James Conant came to the conclusion that some important person in the administration must go public to show that the dropping of the bombs was a military necessity, thereby saving the lives of hundreds of thousands of American soldiers, so he approached Harvey Bundy and his son, McGeorge Bundy. It was agreed by them that the most important person to create this myth was Secretary of War Henry Stimson. It was decided that Stimson would write a long article to be widely circulated in a prominent national magazine. This article was revised repeatedly by McGeorge Bundy and Conant before it was published in Harper’s Magazine in February of 1947. The long article became the subject of a front-page article and editorial in the New York Timesand in the editorial it was stated, “There can be no doubt that the president and Mr. Stimson are right when they mention that the bomb caused the Japanese to surrender.” Later, in 1959, President Truman specifically endorsed this conclusion, including the idea that it saved the lives of a million American soldiers. This myth has been renewed annually by the news media and various political leaders ever since.

It is very pertinent that in the memoir of Henry Stimson entitled On Active Service in Peace and War, he states, “Unfortunately, I have lived long enough to know that history is often not what actually happened but what is recorded as such.”

To bring this matter more into focus from the human tragedy standpoint, I recommend the reading of a book entitled Hiroshima Diary: The Journal of a Japanese Physician, August 6–September 30, 1945, by Michiko Hachiya. He was a survivor of Hiroshima and kept a daily diary about the women, children, and old men that he treated on a daily basis in the hospital. The doctor was badly injured himself but recovered enough to help others and his account of the personal tragedies of innocent civilians who were either badly burned or died as a result of the bombing puts the moral issue into a clear perspective for all of us to consider.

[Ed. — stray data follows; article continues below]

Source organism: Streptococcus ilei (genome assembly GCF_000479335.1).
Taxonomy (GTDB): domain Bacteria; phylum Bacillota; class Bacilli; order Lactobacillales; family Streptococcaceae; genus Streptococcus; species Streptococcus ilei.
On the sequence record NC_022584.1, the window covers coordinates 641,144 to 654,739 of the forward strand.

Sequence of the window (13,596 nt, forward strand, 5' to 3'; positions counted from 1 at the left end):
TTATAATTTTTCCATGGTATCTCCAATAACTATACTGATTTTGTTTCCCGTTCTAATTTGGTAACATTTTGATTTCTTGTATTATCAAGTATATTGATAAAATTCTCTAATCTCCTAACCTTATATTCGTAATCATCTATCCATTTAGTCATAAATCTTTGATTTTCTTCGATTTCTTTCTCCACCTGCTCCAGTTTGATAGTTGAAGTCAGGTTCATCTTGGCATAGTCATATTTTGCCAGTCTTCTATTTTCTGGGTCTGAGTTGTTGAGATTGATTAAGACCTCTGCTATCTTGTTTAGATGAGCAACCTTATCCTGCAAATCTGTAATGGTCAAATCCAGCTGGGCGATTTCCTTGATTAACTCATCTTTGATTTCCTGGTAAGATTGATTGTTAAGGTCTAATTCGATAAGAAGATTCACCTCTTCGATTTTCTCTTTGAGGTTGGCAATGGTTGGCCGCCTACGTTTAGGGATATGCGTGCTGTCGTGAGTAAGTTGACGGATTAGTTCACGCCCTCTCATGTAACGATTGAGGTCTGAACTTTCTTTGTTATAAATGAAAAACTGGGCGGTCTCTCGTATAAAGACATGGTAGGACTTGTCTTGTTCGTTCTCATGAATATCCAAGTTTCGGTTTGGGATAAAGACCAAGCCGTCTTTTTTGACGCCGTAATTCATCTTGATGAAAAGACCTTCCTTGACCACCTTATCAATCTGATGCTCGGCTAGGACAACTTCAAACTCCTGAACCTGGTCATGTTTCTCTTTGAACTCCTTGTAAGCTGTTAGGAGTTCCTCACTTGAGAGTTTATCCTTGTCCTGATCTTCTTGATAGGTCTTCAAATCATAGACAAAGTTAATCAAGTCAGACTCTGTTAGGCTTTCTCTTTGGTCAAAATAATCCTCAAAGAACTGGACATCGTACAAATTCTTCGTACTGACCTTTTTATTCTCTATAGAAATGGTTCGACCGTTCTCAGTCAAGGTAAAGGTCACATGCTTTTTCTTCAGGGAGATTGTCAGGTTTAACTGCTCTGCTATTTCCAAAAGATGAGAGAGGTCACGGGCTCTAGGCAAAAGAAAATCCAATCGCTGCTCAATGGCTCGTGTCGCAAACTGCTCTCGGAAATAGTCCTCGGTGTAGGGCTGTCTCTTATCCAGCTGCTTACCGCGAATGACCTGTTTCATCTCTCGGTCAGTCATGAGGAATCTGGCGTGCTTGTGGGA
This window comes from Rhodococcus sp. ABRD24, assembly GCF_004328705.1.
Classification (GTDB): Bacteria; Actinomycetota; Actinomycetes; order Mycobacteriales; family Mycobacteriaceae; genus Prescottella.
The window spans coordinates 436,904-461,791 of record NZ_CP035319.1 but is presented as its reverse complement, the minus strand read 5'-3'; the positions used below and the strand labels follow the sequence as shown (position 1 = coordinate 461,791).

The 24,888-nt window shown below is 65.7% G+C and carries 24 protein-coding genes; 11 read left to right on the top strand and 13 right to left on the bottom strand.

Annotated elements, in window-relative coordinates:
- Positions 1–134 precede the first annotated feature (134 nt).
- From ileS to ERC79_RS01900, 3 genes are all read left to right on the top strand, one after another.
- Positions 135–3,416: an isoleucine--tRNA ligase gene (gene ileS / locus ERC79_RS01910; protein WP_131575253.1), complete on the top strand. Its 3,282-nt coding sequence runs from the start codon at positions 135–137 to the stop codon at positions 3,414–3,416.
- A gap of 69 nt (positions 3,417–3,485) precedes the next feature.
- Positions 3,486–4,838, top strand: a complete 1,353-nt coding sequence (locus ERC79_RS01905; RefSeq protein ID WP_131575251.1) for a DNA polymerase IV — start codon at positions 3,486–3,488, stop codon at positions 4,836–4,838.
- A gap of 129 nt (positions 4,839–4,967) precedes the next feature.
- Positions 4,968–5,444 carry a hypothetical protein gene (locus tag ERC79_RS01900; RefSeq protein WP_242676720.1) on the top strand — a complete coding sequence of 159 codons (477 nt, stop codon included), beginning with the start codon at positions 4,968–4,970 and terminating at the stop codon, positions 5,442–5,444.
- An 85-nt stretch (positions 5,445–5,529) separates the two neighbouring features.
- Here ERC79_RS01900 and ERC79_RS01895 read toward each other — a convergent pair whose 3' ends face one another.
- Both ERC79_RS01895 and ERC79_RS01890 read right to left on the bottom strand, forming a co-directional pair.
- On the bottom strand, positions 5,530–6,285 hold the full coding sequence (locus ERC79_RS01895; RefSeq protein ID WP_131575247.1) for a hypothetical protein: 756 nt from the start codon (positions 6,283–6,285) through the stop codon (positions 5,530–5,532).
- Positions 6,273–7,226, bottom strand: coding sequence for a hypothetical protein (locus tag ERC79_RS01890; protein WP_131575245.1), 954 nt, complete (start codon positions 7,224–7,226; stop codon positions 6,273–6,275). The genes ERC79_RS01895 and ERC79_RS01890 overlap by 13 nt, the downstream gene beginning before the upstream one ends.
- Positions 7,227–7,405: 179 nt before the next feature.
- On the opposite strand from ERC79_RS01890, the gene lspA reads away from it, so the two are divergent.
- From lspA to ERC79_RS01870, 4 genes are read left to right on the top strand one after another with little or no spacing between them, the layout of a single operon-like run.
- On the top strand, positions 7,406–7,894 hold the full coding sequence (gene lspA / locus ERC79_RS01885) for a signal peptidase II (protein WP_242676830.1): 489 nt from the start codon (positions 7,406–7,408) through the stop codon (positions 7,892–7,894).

Now that we live in the nuclear age and there are enough nuclear weapons spread around the world to destroy civilization, we need to face the fact that America is the only country to have used this awful weapon and that it was unnecessary to have done so. If Americans would come to recognize the truth, rather than the myth, it might cause such a moral revolt that we would take the lead throughout the world in realizing that wars in the future may well become nuclear and therefore all wars must be avoided at almost any cost. Hopefully, our knowledge of science has not outrun our ability to exercise prudent and humane moral and political judgment to the extent that we are destined for extermination.

The Best of John V. Denson

John V. Denson [send him mail] is a practicing attorney in Alabama and an adjunct scholar at the Mises Institute. He is the author of A Century of War, and editor of The Costs of War and Reassessing the Presidency.